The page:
ECB Should Wait Longer Before Exit Signal, Council Member Says

  • Governing Council member says growth risks are now balanced
  • Policy makers must move cautiously to avoid surprising market

The European Central Bank should use its June meeting to start building the case for unwinding its monetary stimulus before making an announcement in the fall, according to Governing Council member Vitas Vasiliauskas.

The ECB should say the risks to the euro area’s economic growth are now balanced, and consider changing its forward guidance to reflect that it’s more likely to tighten than ease monetary policy, the Lithuanian central-bank governor said in an interview in Frankfurt on Thursday. Even so, he urged caution and said he sees no reason to change the intended sequencing of an exit from its measures.

Vitas Vasiliauskas

Photographer: Peter Kollanyi/Bloomberg

“With regard to possible decisions, I would wait for maybe autumn,” said Vasiliauskas, 43. Holding off until December “would probably be too late, because then you have not enough space or room before the program ends.”

Three weeks before the Governing Council’s meeting in Tallinn, a consensus is forming that officials need to start preparing the market for an end to bond purchases and -- eventually -- negative rates. The focus of the debate is now largely on the pace of change, with some policy makers saying that the process can be drawn out and others concerned over the risks of moving too slowly.

The ECB’s guidance currently states that it intends to keep buying 60 billion euros ($66 billion) a month of debt until at least the end of December, and that it could increase that volume if needed. It also says interest rates will stay at “present or lower levels” until “well past” the end of quantitative easing.

No Surprises

“Everybody is prepared to discuss forward guidance in June, and my personal view is we take a look into the hard data and then we’ll discuss the speed of changing of communication,” Vasiliauskas said. “I don’t want to make big surprises for the markets.”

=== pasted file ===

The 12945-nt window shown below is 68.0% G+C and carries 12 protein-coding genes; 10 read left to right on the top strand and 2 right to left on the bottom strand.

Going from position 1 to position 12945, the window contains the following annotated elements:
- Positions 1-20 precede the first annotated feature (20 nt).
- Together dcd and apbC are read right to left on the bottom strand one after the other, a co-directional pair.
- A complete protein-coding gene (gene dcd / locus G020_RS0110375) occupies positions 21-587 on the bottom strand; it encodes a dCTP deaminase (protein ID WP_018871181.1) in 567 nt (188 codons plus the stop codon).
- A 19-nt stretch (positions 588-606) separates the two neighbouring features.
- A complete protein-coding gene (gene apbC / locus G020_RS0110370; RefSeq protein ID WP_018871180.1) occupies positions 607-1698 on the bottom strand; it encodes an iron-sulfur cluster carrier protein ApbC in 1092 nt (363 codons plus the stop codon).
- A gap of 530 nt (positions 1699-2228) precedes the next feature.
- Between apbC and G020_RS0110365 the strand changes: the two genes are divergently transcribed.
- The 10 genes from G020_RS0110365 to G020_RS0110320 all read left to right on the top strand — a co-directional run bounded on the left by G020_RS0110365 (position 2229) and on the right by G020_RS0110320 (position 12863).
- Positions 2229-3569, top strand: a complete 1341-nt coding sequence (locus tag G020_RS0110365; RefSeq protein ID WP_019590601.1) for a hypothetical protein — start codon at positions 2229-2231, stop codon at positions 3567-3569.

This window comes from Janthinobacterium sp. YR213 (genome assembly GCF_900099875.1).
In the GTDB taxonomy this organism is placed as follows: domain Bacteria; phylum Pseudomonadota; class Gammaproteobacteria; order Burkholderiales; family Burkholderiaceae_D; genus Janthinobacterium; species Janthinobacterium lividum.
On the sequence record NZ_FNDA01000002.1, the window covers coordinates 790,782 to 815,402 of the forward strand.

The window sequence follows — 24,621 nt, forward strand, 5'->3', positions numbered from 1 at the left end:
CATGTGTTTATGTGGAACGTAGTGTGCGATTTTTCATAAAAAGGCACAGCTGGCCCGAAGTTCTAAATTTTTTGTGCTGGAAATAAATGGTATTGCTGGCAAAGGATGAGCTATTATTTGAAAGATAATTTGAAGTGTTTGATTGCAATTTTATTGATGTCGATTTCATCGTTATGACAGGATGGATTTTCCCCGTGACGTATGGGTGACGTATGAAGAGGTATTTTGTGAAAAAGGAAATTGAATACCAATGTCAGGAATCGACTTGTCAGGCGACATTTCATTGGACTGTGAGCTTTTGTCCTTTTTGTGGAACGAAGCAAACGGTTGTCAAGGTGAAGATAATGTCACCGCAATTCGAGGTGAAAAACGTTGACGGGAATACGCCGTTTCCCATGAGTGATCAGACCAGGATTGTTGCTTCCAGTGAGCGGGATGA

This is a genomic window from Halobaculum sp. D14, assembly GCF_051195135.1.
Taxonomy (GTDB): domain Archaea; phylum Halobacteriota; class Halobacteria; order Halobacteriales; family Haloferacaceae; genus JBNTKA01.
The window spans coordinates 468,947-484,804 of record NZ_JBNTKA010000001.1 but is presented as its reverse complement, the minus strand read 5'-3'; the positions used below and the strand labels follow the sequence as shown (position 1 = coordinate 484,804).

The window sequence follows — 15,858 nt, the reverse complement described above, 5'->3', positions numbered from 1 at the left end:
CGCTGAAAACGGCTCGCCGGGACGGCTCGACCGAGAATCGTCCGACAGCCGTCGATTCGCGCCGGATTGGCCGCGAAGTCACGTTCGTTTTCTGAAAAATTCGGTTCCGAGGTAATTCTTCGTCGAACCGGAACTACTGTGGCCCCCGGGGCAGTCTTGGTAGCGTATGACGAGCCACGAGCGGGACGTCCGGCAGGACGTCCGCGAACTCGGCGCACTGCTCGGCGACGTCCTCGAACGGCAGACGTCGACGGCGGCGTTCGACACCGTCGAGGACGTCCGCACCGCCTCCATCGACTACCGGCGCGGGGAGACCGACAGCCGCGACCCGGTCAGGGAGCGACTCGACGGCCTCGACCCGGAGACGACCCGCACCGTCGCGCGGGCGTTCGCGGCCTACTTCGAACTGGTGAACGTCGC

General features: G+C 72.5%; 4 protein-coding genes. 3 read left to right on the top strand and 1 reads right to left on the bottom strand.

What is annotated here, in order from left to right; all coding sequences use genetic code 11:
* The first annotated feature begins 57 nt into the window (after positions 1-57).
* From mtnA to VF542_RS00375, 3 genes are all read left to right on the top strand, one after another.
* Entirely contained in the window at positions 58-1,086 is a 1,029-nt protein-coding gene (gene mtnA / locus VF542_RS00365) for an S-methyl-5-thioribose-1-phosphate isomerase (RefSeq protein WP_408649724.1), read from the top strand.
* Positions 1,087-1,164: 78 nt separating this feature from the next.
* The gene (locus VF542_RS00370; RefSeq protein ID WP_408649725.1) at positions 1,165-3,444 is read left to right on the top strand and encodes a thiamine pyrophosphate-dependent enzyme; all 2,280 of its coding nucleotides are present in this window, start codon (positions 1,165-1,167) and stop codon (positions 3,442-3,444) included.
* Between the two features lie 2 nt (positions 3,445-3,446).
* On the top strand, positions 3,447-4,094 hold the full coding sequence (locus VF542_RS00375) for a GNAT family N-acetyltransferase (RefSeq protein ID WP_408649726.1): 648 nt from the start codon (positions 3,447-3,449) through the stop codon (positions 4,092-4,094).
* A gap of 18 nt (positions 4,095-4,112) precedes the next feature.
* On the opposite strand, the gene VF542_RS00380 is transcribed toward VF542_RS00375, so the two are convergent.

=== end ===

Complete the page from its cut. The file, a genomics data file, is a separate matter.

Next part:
He said he doesn’t see “any worries for the moment” that a scarcity of bonds could mean QE running up against the self-imposed limits of the program, and that the parameters could change if needed.

The ECB’s chief economist, Executive Board member Peter Praet, has argued for extreme caution in signaling and implementing the removal of stimulus, saying the real economy still has to catch up with the buoyant sentiment in surveys. That position has been largely backed by Vice President Vitor Constancio.

Still, Executive Board member Benoit Coeure warned on Thursday that policy makers can’t wait too long, saying that if communication deviates from economic reality then there is a risk of more market volatility when decisions are taken. He returned to the topic in his speech on Friday in Geneva, where he stressed that monetary policy can’t “run the economy hot” to help reduce unemployment, as that falls outside the central bank’s remit.

Vasiliauskas defended the plan to finish QE first and only starting to raise rates later, saying any talk of lifting borrowing costs is premature.

Deposit Rate

“My way of thinking is to prioritize,” he said. “We have to speak about the balance of risks, then we should discuss and say something on the easing biases, then the program, and only then rates.”

Coeure has said that if the record-low deposit rate, at minus 0.4 percent, starts to impair the ability of banks to transmit monetary policy then there would be case for raising it. Vasiliauskas cautiously agree with that view.

“If it’s damaging then yes, but for this kind of decision we need to have evidence,” Vasiliauskas said. “The new reality, inefficiency, non-performing loans and other classical factors make a negative impact on the banking sector rather than the transmission mechanism and negative interest rates.”

As the ECB prepares for the June 8 meeting in the Estonian capital, he said his impression is that most officials agree that they need to send a clear message and move at a cautious pace.

“I don’t think now we have big noise,” Vasiliauskas said. “Personally I feel very comfortable.”

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